TEST CASE 3: Van Eyck's Arnolfini marriage portrait 1434

The Arnolfini Marriage, Jan van Eyck, 1434
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Detail showing mirror
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This picture includes an elaborate chandelier hung centrally from the ceiling, high above the floor Obviously one would expect to be looking up at it. Instead, we find ourselves looking at it end on, as if level with our eyes. One explanation is that the chandelier was traced from a projected image, projected onto the surface of the painting with a concave mirror. Anything as complicated as a chandelier would be exceedingly difficult to draw by eye in perspective. Copying a projected image would be so much easier.

In principle, a simple test can reveal if the chandelier was drawn freehand or from a projected image. The perspective lines on a freehand sketch should not pass through a single vanishing point. For a projected image, which is coherent, they should. That will only hold if the antique Arnolfini chandelier itself is symmetric and not irregular. So a separate part of the analysis must inquire if that is indeed so. Different parties report different results.


Stork demonstrates that the perspective lines do not pass through a single vanishing point. He further calculates how distorted the actual chandelier would have to be for the perspective lines to pass through a single point. He finds that the chandelier would have to be noticeably distorted, much more distorted than would be feasible. He concludes that the chandelier was not drawn by projecting an image.


Falco, in a different analysis, shows that the chandelier is regular, according to the measured radial and angular positions of the six chandeliers. Such regularity would not be found if the chandelier had been drawn by eye. The regularity does not hold for the decorative trim attached to the six arms of the chandelier So perspective lines drawn through the trim will not reflect the overall symmetry of the chandelier. That might underlie Stork's difficulty in finding a vanishing point,

Falco uses, as a calibration, a modern light fixture with the same symmetry. On a photograph of this, the perspective lines do not converge neatly to the single vanishing point expected for perfect symmetry. Instead, for their less-than-perfect symmetry, they form a distinctive pattern. Falco finds a similar pattern for the perspective lines drawn through the candleholders of the Arnolfini chandelier. This indication of the regularity of the perspective supports the idea of a traced image.


Irrespective of the experts, two reasons suggest that the chandelier was traced. It is difficult to sketch a complicated chandelier but they are simple to trace. Second, the chandelier looks odd. We see a sideways image of it yet we view it from beneath. This sideways image could not have been sketched from beneath.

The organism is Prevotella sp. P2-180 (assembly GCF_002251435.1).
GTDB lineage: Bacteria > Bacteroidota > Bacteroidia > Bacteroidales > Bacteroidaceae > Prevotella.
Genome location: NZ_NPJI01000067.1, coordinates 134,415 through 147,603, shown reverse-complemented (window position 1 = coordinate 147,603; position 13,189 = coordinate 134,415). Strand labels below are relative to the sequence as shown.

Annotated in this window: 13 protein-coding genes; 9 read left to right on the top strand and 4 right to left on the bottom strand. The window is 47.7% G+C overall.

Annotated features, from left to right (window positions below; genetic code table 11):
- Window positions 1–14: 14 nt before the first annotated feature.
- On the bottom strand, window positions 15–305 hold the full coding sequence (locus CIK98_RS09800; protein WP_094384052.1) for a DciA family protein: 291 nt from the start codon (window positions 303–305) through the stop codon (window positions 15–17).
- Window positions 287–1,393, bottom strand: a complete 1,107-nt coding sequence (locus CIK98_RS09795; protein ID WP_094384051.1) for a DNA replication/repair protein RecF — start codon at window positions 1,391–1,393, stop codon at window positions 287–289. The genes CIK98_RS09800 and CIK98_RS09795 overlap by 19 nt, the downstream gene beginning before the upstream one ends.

Falco concludes for two reasons that the chandelier was traced. From computer analysis, he finds the chandelier to be regular and symmetric. A sketched chandelier would not be regular because sketching introduces random error. Hence it was traced. Again, he matches the chandelier's distinctive pattern of perspective lines with that from a model system - the projected image (photograph) of modern lighting fixture of the same symmetry. The match shows the chandelier to be a projected image.

Stork (and Falco) find that that the chandelier's perspective lines do not meet at a single vanishing point as is required for a projected image. (This failure could result from a distorted chandelier but Stork shows, by computer analysis, it is not so.) Stork concludes that the chandelier was drawn freehand. (Falco states that the single-point convergence does not apply to an object as complex as the chandelier.)

At issue are the conditions that should apply in the analysis of perspective for complex objects and our inability to assess computer analyses. Notwithstanding, all of the arguments given here conclude that the chandelier was traced, with one exception. If, following Falco, it can be shown that for an object as complicated as the chandelier, perspective lines should NOT converge to a single vanishing point, all arguments support the conclusion that the chandelier was traced. What conditions apply to the perspective lines of complex objects? This is an issue that needs to be resolved.

Before it can be established incontrovertibly that the chandelier in the Arnolfini Marriage Portrait was traced from a projected image, there remains to be shown what can be achieved in practice. Specifically:

  1. A traced image of the chandelier to simulate what is found in the painting.
  2. A freehand sketch of the chandelier to simulate what is found in the painting.

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